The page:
Prohibition-era gangsters once hung out here
A photo gallery of this Mystery Place is HERE
Once a hangout for Chicago gangsters, the former Red Chimney resort is located on the south shore of Lake Como, just west of downtown Lake Geneva. During the Prohibition era, Al Capone and John Dillinger visited the speakeasy.
The building had several names over the years -- most recently it was known as the French Country Inn and Kirsch’s restaurant. The current name is Wakefield’s Euro Cuisine & Speakeasy.
The original structure was built in Denmark in the 1880s. It was transported by ship and rail to Chicago as the Danish pavilion for the 1893 Colombian Exposition. The building was purchased by the Knotter family, and from there it was brought to its present location along Lake Como. The family used it as a private residence and hunting lodge.
It was then bought by the Hermansen family, who converted it into a resort and restaurant. It soon acquired the reputation as a “quick getaway.” Bugs Moran’s name often appeared on the guest list. Probably a good reason that he chose this location was that his wife divorced him and married Hermansen. Coming here he could see his ex-wife and son.
Other infamous names connected with this location during the 1920s include Capone, Jack “Machine Gun” McGurn and Dillinger. This was a place where they could relax away from the stresses in Chicago.
Over the years the building was used as a private residence, hunt club and a first-class hotel and restaurant,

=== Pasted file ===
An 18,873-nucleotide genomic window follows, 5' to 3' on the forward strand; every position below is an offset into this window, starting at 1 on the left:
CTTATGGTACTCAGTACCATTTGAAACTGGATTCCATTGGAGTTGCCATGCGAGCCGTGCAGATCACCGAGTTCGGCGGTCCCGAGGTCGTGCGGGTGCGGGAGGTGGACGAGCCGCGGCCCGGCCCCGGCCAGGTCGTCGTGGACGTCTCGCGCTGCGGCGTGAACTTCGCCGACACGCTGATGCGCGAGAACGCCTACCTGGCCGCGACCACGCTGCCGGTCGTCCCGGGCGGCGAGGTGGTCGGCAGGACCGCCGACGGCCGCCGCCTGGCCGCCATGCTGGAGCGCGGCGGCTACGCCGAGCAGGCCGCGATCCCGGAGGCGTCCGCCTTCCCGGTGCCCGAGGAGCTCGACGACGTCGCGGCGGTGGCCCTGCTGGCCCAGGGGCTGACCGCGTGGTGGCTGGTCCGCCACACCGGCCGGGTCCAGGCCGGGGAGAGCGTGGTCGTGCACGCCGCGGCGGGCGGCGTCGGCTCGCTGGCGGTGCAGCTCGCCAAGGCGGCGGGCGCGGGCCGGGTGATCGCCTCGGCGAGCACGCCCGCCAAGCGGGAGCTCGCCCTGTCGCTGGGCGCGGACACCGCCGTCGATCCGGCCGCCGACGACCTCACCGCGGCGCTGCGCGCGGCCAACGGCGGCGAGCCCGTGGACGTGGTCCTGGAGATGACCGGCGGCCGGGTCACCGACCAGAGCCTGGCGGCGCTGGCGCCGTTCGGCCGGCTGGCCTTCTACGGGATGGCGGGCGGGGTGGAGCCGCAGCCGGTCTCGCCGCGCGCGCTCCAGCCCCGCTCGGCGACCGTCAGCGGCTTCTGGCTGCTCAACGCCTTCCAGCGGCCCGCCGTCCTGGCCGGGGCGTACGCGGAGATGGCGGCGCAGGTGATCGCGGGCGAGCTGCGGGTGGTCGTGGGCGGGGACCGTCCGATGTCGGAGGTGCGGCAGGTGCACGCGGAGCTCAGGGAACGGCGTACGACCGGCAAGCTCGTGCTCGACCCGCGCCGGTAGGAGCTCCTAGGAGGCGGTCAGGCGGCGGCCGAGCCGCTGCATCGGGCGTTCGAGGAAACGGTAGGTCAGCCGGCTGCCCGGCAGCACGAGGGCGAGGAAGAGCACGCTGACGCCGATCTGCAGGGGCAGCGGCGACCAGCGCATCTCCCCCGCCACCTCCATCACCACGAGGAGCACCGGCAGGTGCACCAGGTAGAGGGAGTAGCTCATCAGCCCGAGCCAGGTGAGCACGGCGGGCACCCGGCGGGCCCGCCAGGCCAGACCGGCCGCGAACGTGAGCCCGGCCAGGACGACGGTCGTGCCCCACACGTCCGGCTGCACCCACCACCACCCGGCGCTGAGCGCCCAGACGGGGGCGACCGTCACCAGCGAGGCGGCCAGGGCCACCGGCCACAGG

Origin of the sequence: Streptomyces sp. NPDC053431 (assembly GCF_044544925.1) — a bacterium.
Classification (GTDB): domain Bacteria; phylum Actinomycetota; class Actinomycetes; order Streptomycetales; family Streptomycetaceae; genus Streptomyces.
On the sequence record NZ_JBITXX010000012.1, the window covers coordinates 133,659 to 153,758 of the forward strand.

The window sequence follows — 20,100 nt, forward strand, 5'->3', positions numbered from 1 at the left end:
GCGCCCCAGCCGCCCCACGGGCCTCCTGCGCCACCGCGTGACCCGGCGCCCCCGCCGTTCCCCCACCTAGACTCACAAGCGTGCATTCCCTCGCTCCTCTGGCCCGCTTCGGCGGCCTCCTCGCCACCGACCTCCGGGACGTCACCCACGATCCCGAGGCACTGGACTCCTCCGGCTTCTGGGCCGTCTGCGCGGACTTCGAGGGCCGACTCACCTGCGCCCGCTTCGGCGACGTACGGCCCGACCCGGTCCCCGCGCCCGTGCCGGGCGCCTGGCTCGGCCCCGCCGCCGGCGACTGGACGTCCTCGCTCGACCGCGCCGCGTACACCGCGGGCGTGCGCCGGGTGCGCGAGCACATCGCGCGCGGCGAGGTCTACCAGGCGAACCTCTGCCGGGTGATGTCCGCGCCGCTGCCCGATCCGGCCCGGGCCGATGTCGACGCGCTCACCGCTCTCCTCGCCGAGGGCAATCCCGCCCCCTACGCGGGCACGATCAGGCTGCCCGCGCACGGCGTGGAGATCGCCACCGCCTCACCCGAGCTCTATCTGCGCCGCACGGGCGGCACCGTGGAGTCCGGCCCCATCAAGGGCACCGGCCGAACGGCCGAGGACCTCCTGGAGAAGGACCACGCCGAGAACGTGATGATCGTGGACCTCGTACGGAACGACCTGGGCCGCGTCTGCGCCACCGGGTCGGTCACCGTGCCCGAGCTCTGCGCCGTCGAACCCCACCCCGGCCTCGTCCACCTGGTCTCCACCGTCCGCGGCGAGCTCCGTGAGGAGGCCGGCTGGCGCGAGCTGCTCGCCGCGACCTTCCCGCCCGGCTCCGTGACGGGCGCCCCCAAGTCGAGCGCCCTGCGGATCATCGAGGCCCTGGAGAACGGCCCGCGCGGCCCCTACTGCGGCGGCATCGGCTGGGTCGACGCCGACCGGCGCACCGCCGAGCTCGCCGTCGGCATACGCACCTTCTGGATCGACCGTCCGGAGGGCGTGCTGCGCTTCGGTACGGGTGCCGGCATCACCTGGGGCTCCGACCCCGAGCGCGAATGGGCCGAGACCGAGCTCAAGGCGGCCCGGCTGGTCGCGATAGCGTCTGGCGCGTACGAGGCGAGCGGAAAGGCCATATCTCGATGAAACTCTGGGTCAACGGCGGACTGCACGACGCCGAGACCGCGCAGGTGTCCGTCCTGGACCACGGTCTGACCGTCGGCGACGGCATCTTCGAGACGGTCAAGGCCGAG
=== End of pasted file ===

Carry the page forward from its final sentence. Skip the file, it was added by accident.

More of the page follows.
During Prohibition it became a speakeasy and gambling casino. Later it became the Red Chimney Inn ... a fine restaurant. A signature red chimney still can be seen on the restaurant.
There are rumors that the slot machines, which in early days could be found in the basement speakeasy bar, the Sewer, now reside in the bottom of Lake Como. They were dumped during a raid.
Another rumor says that during a remodeling project, the bones of two bodies were found in the building. Many other stories circulate about the special Chicago visitors and their bodyguards.
In 1971 the property was bought by Eugene Liechty. They planned to open the old Como Hotel as the New Red Chimney Inn. During their remodeling, they tore down a wall and discovered that the men’s rest room had a fireplace. They decided to restore it to make this a unique feature of their business.
A fire destroyed the kitchen and dining room and the building stood empty for several years. In the mid-1980s, Joseph and Rose Navilio bought the property. They had been summer residents for about 30 years. They came up with the idea of a French country inn. They had visited a similar establishment on a trip to San Francisco.
The building was carefully restored, including the parquet patterned floors and the carved banister.
It is now a bed and breakfast establishment with 33 rooms which overlook Lake Como, plus the restaurant, which serves lunch and dinners to the general public.